Friends, family unite for Breckenridge man who fell off taxi
Breckenridge, CO Colorado
BRECKENRIDGE, Colorado ” A Breckenridge, Colorado man who fell off the back of a taxi on Main Street last weekend remains comatose after major brain surgery, but friends and family hold out hope for a strong recovery.
John Hackett, 41, is stable at St. Anthony Central Medical Center in Denver following removal of part of his skull to allow his brain to swell without damaging itself, according to his wife, Karen.
Hackett has major brain bruising on his left temporal lobe, according to his wife, who has shared updates on the website http://www.caringbridge.org.
Karen Hackett’s latest update to the site ” on Friday morning ” states that Thursday night her husband had a fever and was shivering.
“The neurosurgeon says he is still very sick but stable, so that is good. All of his numbers are good, and his brain temperature is normal,” she said on the site.
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In a phone interview, Karen Hackett said it could be days to months before her husband’s return to consciousness.
“It’ll be touch and go,” she said of his recovery. “We don’t know how he’ll be until he’s taken out of sedation.”
Hackett works as a sales agent for Grand Timber Lodge in Breckenridge. His 12-year-old daughter, Tucker, is a seventh-grader at Summit Middle School.
Karen Hackett said the support from friends and the local community has been “awesome.”
A vigil was held for Hackett Friday night at Father Dyer United Methodist in Breckenridge. Friends and family ranging from California to New York have left messages on the website.
Hackett has been unconscious since the incident early March 1, when he lost his grip trying to hitch a ride on the back of a taxi van.
Randall Grimm, 26, was with Hackett when it happened.
“The guy is a great friend of mine ” like a father to me here in Summit County,” Grimm said.
The two had been drinking in downtown Breckenridge after a party Hackett hosted at his house, according to the Breckenridge Police Department.
They went to Salt Creek Steakhouse and Club on Lincoln Avenue, but upon finding it closed, returned to Main Street.
“They walked back down to Main Street and saw a taxi stopped at the corner. They decided to jump on the back to get a free ride,” according to the case report.
When police arrived, there was a crowd of about 20 pedestrians around Hackett. Grimm, however, didn’t immediately identify himself nor offer a statement.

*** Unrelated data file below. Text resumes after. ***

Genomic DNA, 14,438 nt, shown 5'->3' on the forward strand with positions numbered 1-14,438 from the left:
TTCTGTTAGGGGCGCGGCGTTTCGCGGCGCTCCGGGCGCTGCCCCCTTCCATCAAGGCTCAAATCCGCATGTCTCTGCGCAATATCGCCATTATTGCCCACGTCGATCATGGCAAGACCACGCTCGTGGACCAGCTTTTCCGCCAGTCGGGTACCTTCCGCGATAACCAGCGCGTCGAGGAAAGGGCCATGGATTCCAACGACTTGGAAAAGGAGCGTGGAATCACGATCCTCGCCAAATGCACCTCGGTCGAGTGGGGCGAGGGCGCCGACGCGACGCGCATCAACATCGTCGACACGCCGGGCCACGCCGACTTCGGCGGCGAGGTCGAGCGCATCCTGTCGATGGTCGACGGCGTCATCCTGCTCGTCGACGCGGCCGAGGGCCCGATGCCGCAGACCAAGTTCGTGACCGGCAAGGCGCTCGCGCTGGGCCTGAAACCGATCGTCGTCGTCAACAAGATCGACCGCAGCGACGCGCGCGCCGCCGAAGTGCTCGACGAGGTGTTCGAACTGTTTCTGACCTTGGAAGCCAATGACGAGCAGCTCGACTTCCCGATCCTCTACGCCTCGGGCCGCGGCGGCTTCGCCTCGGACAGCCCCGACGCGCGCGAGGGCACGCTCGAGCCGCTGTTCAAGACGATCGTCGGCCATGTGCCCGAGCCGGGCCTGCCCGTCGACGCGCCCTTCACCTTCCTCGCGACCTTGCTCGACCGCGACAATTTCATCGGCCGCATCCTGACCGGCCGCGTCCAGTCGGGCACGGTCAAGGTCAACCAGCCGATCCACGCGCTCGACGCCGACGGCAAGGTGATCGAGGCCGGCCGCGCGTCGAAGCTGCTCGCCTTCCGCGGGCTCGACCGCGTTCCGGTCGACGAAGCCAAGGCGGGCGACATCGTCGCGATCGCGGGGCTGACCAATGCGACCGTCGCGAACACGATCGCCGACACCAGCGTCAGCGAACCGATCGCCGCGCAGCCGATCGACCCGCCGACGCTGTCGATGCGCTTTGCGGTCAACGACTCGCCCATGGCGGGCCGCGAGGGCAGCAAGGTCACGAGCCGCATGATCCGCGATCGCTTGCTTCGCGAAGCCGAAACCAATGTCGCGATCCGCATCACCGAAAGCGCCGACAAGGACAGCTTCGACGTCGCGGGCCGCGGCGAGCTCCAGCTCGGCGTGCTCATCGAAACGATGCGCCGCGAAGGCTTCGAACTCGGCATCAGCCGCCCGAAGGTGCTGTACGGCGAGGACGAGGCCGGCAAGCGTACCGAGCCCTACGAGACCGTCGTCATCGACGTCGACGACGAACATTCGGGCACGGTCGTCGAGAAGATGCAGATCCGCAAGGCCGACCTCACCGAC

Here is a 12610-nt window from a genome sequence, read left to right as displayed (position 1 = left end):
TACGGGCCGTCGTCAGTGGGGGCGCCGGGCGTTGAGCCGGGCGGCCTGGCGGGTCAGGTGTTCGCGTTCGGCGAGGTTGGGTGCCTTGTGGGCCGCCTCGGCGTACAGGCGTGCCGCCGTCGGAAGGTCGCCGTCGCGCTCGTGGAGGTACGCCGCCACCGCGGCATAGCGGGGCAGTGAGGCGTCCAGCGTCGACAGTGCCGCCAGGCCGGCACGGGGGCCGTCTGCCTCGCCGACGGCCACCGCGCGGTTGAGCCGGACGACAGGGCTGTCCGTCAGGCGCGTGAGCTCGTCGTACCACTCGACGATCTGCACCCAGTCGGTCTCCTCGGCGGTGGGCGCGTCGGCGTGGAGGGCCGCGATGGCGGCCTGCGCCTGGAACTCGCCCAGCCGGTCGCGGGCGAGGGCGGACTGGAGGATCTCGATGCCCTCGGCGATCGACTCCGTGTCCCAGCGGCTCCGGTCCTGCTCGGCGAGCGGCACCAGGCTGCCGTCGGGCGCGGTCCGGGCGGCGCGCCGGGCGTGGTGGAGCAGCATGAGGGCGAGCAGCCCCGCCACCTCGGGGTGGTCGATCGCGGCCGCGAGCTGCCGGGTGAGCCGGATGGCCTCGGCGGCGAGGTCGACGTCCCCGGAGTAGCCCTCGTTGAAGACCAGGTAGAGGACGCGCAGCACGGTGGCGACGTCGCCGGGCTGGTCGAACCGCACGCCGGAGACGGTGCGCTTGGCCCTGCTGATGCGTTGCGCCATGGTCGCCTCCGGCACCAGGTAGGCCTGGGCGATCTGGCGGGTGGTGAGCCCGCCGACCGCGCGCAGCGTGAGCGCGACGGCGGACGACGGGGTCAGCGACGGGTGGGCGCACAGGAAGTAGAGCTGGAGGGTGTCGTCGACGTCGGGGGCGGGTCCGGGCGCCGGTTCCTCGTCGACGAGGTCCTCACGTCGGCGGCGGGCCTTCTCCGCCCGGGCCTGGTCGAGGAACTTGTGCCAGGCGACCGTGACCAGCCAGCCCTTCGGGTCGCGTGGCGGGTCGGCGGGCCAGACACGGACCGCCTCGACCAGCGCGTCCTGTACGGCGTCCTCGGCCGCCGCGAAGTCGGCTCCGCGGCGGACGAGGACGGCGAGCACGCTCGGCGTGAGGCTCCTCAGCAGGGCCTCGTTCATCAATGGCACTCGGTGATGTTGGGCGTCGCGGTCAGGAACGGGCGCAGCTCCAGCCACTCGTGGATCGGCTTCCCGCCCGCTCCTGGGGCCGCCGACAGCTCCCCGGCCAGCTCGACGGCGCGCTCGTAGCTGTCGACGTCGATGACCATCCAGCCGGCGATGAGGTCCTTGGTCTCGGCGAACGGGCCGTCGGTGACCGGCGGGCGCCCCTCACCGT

He eventually went to the police station and explained what happened. Grimm was issued a $50 fine for hanging onto a moving vehicle, according to the case report.
Grand Timber Lodge owner Rob Millisor said Hackett is a respected broker in his office and that he and others are “hopeful about his outcome.”
“He’s a solid citizen and very good people, and unfortunately John made a mistake,” Millisor said. “That is definitely not his M.O. to do that ” and it’s sad because it’s one of a million times, and it happened to him.”
Hackett, a former Wall Street broker, spends his free time coaching Summit Middle School girls’ lacrosse.
Summit High School athletic director Amy Raymond said he’s refused offers to coach junior-varsity boys’ lacrosse because of his dedication to his team.
“He’s just passionate about it,” she said. “He’s spent countless hours of volunteer time. He loads girls up in his car and brings them to camps down in Denver.”
Hackett also has played an instrumental role on the Turf Team, which is raising money to install synthetic turf fields at the high school.
“He’s a strong guy,” Raymond said. “We know he’s going to pull through.”
The Hacketts built a home in Breckenridge nine years ago and left New York even though Karen was the first woman to serve on the New York Stock Exchange board of directors.
“They wanted to raise their daughter out here and not work a million hours a week,” Raymond said.
Matthew Murray, a retired stock broker living in the Cordillera neighborhood of Edwards, recalls working on the floors of the NYSE with Hackett.
“He’s just a very good, gregarious, fun, hard-working person,” Murray said.
Hackett met his wife while working at the stock exchange. He worked at Bear Stearns before moving to Breckenridge.
Karen fought tears as she described her husband: “John is the greatest father and greatest husband, and I know he’s going to make it through this just fine.”
Robert Allen can be contacted at (970) 668-4628 or firstname.lastname@example.org.